Comix: Beyond the Comic Book Pages
Comix: Beyond the Comic Book Pages is a documentary on DVD that feels as though it fell through a time warp. From the Comic Sans lettering used on the menu to coverage of topics just about anyone the least bit interested in the medium is already aware of, I was surprised to learn the DVD was released this month, because it feels as though the movie was made at least a decade ago. (Probably both of those statements are true. The press release calls the movie “more than a decade in the making”.)
As written and directed by Michael Valentine, the first section of the film focuses on how, now that Hollywood spends a lot of money on movies based on comic books, that proves that comic fans are cool, not dorky. (There seems to be a lot of self-validation going on here, challenging feelings of inferiority sometimes voiced by fans.) The focus is strongly on superheroes and the old white guys who talk about them. Comics have “something for everybody”, says the narration, while the camera pans over the usual DC and Marvel titles.
The best-known contributors are Stan Lee, Frank Miller, Neal Adams, Mark Waid, Marc Silvestri, and Mike Richardson. The Frank Miller footage is another reason I question how long this has been in production. He looks much better than he’s been shown over the last couple of years. None of the images or interview segments are dated, and the many random fan and cosplay inserts from conventions aren’t identified in any way as to name or location.
The exception to the male-heavy participation comes with a later segment on artistic collaboration (discussing the specialized, assembly-line task breakdown used in corporate comics), which is mostly about Top Cow books. Renae Geerlings from that company comments, and the other female professional interviewed is Amanda Conner (whose time on-screen is brief). The Top Cow segment also features a near-life-size naked-ass Witchblade statue in the back of a lot of the footage.
There’s a section on cosplay; a segment on creator ownership that starts with Image’s founding but winds up discussing speculation and collectibles; and a chapter on comic conventions that feels like a promo reel, again heavy on footage of people in costumes. Gareb Shamus is listed as president of Wizard World, which is another suggestion of the film’s age, or how long it took to assemble it. The final segment is one of those “anyone can make comics, just do it” inspiration pieces. Overall, it’s a grab bag, with little connection between the various focus elements.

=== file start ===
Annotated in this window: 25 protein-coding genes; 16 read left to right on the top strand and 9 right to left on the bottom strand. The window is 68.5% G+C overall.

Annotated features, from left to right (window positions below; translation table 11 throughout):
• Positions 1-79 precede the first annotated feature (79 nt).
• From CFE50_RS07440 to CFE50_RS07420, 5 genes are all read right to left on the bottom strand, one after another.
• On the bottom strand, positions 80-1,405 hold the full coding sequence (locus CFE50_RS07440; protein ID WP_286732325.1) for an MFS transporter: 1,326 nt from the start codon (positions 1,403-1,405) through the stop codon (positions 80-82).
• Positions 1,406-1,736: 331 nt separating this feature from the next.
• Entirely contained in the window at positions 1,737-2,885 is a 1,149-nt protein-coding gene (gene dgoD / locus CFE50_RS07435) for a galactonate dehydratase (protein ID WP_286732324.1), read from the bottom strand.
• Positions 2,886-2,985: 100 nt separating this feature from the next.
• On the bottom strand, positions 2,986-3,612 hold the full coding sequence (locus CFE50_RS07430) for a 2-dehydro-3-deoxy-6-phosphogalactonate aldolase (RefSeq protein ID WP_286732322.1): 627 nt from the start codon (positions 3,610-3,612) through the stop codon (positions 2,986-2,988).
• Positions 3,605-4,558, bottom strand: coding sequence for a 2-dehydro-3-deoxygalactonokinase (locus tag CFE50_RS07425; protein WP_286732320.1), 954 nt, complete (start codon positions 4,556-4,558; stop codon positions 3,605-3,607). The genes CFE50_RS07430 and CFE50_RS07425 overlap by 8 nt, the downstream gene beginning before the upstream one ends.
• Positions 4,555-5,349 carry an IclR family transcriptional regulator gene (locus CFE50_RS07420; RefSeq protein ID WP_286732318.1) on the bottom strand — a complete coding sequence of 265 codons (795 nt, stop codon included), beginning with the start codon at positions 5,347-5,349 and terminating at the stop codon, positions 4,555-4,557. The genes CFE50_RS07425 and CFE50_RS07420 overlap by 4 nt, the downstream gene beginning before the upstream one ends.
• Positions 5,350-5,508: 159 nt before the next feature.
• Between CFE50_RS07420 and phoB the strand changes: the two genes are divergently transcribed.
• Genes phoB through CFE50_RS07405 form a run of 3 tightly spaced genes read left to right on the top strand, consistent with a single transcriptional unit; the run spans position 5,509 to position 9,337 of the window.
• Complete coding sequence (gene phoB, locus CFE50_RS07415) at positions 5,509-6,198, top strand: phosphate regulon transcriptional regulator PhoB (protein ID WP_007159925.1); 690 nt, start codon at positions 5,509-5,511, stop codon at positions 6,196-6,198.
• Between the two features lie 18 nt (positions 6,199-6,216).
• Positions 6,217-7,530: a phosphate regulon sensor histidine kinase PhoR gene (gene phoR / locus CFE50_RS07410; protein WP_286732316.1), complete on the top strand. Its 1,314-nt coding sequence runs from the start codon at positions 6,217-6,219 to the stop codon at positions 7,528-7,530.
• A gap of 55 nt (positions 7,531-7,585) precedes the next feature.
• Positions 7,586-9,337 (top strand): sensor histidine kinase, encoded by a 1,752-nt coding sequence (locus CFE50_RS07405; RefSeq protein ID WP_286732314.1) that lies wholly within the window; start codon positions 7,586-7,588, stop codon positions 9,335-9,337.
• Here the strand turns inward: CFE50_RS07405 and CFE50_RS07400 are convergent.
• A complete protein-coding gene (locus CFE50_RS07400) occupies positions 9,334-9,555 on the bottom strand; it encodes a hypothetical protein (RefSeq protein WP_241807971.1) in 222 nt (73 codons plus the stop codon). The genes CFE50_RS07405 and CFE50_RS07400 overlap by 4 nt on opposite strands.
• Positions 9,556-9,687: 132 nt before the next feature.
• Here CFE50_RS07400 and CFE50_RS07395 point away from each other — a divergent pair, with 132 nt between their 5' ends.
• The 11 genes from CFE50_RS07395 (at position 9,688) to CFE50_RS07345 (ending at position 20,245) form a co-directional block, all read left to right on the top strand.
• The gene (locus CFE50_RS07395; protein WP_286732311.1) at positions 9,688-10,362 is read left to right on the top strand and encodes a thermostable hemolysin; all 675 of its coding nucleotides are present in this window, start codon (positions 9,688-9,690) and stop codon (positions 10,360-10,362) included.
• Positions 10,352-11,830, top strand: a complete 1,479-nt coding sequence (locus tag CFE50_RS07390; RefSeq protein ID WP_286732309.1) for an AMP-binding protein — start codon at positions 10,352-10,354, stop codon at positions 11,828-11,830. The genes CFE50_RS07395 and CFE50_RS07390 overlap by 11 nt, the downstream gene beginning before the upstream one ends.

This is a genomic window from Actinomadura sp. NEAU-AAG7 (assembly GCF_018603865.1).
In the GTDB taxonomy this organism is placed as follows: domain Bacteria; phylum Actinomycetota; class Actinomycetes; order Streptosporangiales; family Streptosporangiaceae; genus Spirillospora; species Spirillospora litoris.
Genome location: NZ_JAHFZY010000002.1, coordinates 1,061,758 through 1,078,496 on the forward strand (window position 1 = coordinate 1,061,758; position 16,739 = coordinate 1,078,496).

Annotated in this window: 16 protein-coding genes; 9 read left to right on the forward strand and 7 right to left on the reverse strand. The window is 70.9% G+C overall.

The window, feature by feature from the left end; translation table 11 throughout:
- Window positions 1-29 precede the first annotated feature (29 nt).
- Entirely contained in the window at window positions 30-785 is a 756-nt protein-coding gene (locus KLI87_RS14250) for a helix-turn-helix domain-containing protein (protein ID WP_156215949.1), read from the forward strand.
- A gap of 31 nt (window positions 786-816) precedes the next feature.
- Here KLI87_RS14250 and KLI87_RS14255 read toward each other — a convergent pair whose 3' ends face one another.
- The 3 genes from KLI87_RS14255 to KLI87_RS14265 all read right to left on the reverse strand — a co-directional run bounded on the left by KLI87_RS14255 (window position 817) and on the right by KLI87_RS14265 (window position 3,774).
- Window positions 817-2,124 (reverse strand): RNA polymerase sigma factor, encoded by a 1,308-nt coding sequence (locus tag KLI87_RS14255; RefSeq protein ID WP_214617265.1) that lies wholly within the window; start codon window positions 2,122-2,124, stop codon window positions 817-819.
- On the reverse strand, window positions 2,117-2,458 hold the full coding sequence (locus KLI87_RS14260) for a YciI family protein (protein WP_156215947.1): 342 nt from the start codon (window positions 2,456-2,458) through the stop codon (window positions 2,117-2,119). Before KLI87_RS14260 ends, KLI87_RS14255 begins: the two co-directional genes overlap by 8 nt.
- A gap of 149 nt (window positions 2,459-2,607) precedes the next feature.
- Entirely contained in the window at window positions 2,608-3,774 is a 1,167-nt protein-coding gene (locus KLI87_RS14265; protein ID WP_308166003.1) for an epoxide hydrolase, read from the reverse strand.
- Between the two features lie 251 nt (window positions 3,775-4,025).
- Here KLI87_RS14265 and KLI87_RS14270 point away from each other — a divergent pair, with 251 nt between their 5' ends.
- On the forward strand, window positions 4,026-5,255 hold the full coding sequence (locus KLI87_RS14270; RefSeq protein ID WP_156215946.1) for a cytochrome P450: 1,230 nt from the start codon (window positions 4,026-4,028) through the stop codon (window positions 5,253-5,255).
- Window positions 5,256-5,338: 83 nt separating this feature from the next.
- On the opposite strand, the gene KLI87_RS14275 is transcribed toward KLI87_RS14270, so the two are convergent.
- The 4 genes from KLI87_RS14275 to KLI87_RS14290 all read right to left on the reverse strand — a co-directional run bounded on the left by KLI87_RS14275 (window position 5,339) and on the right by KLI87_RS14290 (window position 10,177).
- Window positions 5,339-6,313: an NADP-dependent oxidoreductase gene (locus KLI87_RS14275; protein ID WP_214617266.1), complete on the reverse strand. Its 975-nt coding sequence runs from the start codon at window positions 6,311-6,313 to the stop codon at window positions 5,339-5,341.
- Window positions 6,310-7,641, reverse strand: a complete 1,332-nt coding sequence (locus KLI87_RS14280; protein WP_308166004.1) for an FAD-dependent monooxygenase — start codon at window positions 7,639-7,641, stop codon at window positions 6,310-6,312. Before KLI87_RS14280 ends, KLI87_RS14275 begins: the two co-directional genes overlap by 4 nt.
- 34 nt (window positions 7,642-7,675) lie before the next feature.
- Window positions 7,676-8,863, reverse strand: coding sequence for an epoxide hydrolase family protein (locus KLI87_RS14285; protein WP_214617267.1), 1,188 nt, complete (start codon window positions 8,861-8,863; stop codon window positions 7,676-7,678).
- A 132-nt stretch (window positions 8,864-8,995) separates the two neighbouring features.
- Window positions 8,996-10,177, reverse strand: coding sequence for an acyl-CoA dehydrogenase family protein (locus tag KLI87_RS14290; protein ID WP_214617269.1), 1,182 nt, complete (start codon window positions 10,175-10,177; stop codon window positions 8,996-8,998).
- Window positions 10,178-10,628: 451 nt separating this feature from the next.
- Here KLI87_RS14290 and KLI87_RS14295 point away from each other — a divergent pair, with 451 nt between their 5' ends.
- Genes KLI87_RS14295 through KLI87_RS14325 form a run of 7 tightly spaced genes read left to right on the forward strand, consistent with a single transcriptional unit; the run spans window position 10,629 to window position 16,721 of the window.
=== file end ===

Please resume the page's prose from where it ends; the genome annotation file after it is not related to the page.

The DVD is (rightly) being promoted based on the names participating in the first section, although they tell stories already familiar to the knowledgeable fan, such as
- the origin of Superman
- what happened during the 50s scare
- the DC Silver Age relaunch
- Stan Lee creating the Fantastic Four
- and praising Frank Miller for The Dark Knight Returns.
Although billed as interviews, the conversations mostly consist of sound bites and statements you’ve likely heard before. (See below for more on this.) Often, the music is louder than the voices, making it tricky to hear those on-screen as I had to adjust the volume frequently. I also didn’t care for the way the characters selected to be shown are those drawn by modern artists even when the topic is their 1930s origins.
I’m unclear on who the audience for this would be. Maybe insecure fans who think a documentary would validate their hobby or justify the time they’ve spent on it? I suppose there are comic readers and fans out there who don’t know the history of the superhero fan culture, but these days, why would they want or need to spend an hour and a half learning more about it? Libraries may want this, and when some of these well-known names have passed, people will be glad to have the footage, but I didn’t learn anything from it, and I resented how old-fashioned it was in not talking to more women or people of color or people making comics that weren’t about superheroes or horror.
Amazon Prime subscribers can watch the film for free. The DVD package comes with an eight-page mini-comic that seems to have nothing to do with the movie, about a boy who discovers comics are great for imagination. On the first disc, there’s a trailer and more interview topics. There’s a second disc with hour-long interviews with both Stan Lee and Frank Miller. (The distributor provided a review copy.)